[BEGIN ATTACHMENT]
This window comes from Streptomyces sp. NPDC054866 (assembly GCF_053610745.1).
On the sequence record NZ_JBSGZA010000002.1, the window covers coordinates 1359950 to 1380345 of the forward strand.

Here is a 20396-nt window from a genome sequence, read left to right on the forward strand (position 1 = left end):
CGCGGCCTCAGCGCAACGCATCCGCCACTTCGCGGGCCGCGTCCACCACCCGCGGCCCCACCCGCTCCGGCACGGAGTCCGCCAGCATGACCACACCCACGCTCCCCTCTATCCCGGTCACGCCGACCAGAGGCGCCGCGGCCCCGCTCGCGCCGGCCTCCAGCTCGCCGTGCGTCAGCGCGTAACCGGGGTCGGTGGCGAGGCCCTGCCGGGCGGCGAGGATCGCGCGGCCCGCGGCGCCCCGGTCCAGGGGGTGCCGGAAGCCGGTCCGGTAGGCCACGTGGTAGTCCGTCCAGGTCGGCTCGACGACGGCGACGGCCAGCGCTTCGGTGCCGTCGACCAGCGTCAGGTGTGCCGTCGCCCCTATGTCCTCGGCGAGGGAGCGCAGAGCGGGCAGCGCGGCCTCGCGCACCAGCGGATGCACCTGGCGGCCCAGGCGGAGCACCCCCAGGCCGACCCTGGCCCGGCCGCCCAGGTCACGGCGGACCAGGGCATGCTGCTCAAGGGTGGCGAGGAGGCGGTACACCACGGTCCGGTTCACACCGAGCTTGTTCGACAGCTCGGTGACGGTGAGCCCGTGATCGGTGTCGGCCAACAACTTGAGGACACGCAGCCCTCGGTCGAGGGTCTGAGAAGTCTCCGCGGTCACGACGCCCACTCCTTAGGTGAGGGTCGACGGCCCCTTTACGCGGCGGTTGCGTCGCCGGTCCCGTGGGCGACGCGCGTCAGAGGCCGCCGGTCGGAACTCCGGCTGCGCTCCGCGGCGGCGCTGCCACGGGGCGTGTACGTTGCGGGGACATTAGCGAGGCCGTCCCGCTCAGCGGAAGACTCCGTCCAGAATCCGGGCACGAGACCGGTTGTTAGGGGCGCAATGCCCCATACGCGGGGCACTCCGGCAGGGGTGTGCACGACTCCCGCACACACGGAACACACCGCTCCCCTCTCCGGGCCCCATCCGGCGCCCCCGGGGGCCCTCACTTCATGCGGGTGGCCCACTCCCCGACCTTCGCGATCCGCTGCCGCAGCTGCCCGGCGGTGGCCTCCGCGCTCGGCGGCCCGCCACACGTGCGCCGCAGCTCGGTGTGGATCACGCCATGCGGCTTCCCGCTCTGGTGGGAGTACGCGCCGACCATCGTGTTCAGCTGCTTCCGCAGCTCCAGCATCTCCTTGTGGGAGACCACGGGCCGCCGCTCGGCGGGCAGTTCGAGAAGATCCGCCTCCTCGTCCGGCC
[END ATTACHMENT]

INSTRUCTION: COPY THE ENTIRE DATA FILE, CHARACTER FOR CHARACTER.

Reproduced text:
This window comes from Streptomyces sp. NPDC054866 (assembly GCF_053610745.1).
On the sequence record NZ_JBSGZA010000002.1, the window covers coordinates 1359950 to 1380345 of the forward strand.

Here is a 20396-nt window from a genome sequence, read left to right on the forward strand (position 1 = left end):
CGCGGCCTCAGCGCAACGCATCCGCCACTTCGCGGGCCGCGTCCACCACCCGCGGCCCCACCCGCTCCGGCACGGAGTCCGCCAGCATGACCACACCCACGCTCCCCTCTATCCCGGTCACGCCGACCAGAGGCGCCGCGGCCCCGCTCGCGCCGGCCTCCAGCTCGCCGTGCGTCAGCGCGTAACCGGGGTCGGTGGCGAGGCCCTGCCGGGCGGCGAGGATCGCGCGGCCCGCGGCGCCCCGGTCCAGGGGGTGCCGGAAGCCGGTCCGGTAGGCCACGTGGTAGTCCGTCCAGGTCGGCTCGACGACGGCGACGGCCAGCGCTTCGGTGCCGTCGACCAGCGTCAGGTGTGCCGTCGCCCCTATGTCCTCGGCGAGGGAGCGCAGAGCGGGCAGCGCGGCCTCGCGCACCAGCGGATGCACCTGGCGGCCCAGGCGGAGCACCCCCAGGCCGACCCTGGCCCGGCCGCCCAGGTCACGGCGGACCAGGGCATGCTGCTCAAGGGTGGCGAGGAGGCGGTACACCACGGTCCGGTTCACACCGAGCTTGTTCGACAGCTCGGTGACGGTGAGCCCGTGATCGGTGTCGGCCAACAACTTGAGGACACGCAGCCCTCGGTCGAGGGTCTGAGAAGTCTCCGCGGTCACGACGCCCACTCCTTAGGTGAGGGTCGACGGCCCCTTTACGCGGCGGTTGCGTCGCCGGTCCCGTGGGCGACGCGCGTCAGAGGCCGCCGGTCGGAACTCCGGCTGCGCTCCGCGGCGGCGCTGCCACGGGGCGTGTACGTTGCGGGGACATTAGCGAGGCCGTCCCGCTCAGCGGAAGACTCCGTCCAGAATCCGGGCACGAGACCGGTTGTTAGGGGCGCAATGCCCCATACGCGGGGCACTCCGGCAGGGGTGTGCACGACTCCCGCACACACGGAACACACCGCTCCCCTCTCCGGGCCCCATCCGGCGCCCCCGGGGGCCCTCACTTCATGCGGGTGGCCCACTCCCCGACCTTCGCGATCCGCTGCCGCAGCTGCCCGGCGGTGGCCTCCGCGCTCGGCGGCCCGCCACACGTGCGCCGCAGCTCGGTGTGGATCACGCCATGCGGCTTCCCGCTCTGGTGGGAGTACGCGCCGACCATCGTGTTCAGCTGCTTCCGCAGCTCCAGCATCTCCTTGTGGGAGACCACGGGCCGCCGCTCGGCGGGCAGTTCGAGAAGATCCGCCTCCTCGTCCGGCC